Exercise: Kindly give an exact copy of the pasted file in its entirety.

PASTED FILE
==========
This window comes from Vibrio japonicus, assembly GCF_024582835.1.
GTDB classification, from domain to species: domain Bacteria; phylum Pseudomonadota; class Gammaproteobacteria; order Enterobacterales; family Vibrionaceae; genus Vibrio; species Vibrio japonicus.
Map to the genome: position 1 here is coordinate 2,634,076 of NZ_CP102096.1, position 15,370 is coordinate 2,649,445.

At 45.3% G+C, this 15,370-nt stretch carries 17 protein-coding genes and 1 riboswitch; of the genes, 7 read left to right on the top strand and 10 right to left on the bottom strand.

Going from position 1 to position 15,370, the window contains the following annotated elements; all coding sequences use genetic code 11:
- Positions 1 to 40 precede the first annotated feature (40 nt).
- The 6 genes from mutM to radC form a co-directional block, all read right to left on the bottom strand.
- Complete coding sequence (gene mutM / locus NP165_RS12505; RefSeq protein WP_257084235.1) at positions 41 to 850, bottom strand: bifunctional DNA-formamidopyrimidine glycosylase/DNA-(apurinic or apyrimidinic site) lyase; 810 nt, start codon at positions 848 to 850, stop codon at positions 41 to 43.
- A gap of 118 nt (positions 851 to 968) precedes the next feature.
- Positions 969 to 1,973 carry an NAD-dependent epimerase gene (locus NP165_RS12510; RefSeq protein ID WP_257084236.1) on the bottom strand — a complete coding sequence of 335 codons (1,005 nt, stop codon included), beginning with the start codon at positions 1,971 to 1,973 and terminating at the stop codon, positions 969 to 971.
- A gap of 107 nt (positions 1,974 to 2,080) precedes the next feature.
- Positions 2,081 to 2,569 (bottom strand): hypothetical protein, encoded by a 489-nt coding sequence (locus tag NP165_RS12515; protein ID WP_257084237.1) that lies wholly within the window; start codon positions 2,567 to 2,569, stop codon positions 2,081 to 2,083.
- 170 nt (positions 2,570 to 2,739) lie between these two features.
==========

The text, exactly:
This window comes from Vibrio japonicus, assembly GCF_024582835.1.
GTDB classification, from domain to species: domain Bacteria; phylum Pseudomonadota; class Gammaproteobacteria; order Enterobacterales; family Vibrionaceae; genus Vibrio; species Vibrio japonicus.
Map to the genome: position 1 here is coordinate 2,634,076 of NZ_CP102096.1, position 15,370 is coordinate 2,649,445.

At 45.3% G+C, this 15,370-nt stretch carries 17 protein-coding genes and 1 riboswitch; of the genes, 7 read left to right on the top strand and 10 right to left on the bottom strand.

Going from position 1 to position 15,370, the window contains the following annotated elements; all coding sequences use genetic code 11:
- Positions 1 to 40 precede the first annotated feature (40 nt).
- The 6 genes from mutM to radC form a co-directional block, all read right to left on the bottom strand.
- Complete coding sequence (gene mutM / locus NP165_RS12505; RefSeq protein WP_257084235.1) at positions 41 to 850, bottom strand: bifunctional DNA-formamidopyrimidine glycosylase/DNA-(apurinic or apyrimidinic site) lyase; 810 nt, start codon at positions 848 to 850, stop codon at positions 41 to 43.
- A gap of 118 nt (positions 851 to 968) precedes the next feature.
- Positions 969 to 1,973 carry an NAD-dependent epimerase gene (locus NP165_RS12510; RefSeq protein ID WP_257084236.1) on the bottom strand — a complete coding sequence of 335 codons (1,005 nt, stop codon included), beginning with the start codon at positions 1,971 to 1,973 and terminating at the stop codon, positions 969 to 971.
- A gap of 107 nt (positions 1,974 to 2,080) precedes the next feature.
- Positions 2,081 to 2,569 (bottom strand): hypothetical protein, encoded by a 489-nt coding sequence (locus tag NP165_RS12515; protein ID WP_257084237.1) that lies wholly within the window; start codon positions 2,567 to 2,569, stop codon positions 2,081 to 2,083.
- 170 nt (positions 2,570 to 2,739) lie between these two features.